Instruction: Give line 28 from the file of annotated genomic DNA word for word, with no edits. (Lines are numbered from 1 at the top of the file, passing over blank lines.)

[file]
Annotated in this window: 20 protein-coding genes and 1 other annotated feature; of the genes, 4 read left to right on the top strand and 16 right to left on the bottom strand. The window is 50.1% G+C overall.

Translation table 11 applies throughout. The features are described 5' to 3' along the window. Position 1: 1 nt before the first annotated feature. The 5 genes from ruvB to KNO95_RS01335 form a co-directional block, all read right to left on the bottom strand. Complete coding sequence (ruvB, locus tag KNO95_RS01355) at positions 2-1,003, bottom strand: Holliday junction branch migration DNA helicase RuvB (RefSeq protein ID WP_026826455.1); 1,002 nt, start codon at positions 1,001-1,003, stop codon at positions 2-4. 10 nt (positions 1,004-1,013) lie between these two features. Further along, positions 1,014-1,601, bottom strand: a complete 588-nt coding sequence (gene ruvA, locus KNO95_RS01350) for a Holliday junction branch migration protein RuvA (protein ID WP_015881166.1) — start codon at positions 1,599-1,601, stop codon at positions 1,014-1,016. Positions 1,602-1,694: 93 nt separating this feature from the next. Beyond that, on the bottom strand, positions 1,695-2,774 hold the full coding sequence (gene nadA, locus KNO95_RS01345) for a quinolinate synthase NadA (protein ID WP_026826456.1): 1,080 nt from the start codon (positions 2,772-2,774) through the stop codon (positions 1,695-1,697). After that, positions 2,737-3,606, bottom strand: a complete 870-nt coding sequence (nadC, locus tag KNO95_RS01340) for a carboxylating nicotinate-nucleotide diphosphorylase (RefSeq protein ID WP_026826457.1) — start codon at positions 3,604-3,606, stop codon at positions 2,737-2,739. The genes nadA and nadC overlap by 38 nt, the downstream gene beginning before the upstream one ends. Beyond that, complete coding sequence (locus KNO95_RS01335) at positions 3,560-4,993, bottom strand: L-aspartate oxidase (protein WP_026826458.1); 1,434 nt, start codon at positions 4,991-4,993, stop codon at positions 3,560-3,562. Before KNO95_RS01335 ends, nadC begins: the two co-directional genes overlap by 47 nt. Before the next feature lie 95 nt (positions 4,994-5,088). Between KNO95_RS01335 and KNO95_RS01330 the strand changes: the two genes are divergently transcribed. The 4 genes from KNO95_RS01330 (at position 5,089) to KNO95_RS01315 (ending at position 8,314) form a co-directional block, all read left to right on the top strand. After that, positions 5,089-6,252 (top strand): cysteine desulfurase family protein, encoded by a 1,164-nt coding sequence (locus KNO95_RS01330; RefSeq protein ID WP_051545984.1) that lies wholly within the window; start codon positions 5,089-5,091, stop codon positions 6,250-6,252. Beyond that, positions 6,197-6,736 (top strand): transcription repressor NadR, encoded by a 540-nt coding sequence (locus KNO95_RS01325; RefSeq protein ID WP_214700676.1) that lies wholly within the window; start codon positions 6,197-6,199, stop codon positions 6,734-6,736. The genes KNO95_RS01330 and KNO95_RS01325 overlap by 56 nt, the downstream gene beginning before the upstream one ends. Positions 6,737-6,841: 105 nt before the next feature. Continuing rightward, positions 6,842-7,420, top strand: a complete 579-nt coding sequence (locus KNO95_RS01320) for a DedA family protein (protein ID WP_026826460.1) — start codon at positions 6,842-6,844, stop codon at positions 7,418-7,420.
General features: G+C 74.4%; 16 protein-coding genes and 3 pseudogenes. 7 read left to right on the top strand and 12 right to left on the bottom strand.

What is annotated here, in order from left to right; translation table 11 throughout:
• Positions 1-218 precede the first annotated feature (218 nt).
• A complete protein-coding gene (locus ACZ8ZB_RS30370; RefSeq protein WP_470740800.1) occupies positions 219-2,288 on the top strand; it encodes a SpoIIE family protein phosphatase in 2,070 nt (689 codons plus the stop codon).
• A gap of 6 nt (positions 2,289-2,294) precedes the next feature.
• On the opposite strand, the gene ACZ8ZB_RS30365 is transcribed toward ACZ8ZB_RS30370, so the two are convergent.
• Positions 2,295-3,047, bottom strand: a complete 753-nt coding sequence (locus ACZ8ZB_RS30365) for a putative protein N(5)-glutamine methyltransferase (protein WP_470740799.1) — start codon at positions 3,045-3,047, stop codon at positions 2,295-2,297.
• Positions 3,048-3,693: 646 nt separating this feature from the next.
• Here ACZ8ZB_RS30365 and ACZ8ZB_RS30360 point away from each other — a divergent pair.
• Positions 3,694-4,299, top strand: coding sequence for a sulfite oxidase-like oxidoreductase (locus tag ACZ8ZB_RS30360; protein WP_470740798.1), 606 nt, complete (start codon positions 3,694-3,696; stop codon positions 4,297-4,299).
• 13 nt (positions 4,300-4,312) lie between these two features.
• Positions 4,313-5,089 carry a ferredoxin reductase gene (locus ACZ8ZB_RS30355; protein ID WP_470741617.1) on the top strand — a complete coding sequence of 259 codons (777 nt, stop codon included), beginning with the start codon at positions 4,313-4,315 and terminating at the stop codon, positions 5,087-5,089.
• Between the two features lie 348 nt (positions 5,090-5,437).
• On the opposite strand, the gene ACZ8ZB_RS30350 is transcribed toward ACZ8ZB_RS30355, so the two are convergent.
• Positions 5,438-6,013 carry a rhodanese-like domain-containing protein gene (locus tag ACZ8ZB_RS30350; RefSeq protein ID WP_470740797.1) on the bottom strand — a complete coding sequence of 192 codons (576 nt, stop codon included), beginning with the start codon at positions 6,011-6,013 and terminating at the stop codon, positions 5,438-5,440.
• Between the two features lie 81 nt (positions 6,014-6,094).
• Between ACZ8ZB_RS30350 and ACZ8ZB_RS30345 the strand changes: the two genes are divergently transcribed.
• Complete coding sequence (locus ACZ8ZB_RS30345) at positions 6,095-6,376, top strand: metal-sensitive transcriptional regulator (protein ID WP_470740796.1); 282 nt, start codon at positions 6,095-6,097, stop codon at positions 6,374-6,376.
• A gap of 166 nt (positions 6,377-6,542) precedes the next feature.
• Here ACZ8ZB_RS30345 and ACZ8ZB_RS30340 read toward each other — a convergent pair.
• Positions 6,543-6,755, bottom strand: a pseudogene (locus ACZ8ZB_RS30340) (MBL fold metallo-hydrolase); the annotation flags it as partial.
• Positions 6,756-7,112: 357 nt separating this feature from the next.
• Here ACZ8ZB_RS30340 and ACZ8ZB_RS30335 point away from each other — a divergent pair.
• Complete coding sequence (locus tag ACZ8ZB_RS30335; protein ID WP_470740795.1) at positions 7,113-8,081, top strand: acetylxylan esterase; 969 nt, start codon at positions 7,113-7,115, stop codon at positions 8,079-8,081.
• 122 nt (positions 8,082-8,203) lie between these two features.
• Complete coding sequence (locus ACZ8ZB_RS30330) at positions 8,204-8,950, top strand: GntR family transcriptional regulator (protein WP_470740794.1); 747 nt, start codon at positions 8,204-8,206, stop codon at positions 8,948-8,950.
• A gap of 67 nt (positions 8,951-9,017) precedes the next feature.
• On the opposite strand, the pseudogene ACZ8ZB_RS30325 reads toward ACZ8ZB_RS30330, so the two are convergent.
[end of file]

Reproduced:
• Complete coding sequence (locus ACZ8ZB_RS30330) at positions 8,204-8,950, top strand: GntR family transcriptional regulator (protein WP_470740794.1); 747 nt, start codon at positions 8,204-8,206, stop codon at positions 8,948-8,950.